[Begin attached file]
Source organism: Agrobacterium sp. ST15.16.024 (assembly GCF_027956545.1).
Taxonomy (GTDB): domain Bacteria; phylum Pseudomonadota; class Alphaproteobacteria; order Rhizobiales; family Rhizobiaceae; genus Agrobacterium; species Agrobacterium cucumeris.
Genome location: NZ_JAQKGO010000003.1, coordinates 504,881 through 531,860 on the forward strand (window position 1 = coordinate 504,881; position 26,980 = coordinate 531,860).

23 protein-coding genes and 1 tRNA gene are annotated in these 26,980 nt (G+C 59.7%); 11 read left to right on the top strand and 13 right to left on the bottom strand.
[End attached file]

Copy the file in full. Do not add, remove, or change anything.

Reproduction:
Source organism: Agrobacterium sp. ST15.16.024 (assembly GCF_027956545.1).
Taxonomy (GTDB): domain Bacteria; phylum Pseudomonadota; class Alphaproteobacteria; order Rhizobiales; family Rhizobiaceae; genus Agrobacterium; species Agrobacterium cucumeris.
Genome location: NZ_JAQKGO010000003.1, coordinates 504,881 through 531,860 on the forward strand (window position 1 = coordinate 504,881; position 26,980 = coordinate 531,860).

23 protein-coding genes and 1 tRNA gene are annotated in these 26,980 nt (G+C 59.7%); 11 read left to right on the top strand and 13 right to left on the bottom strand.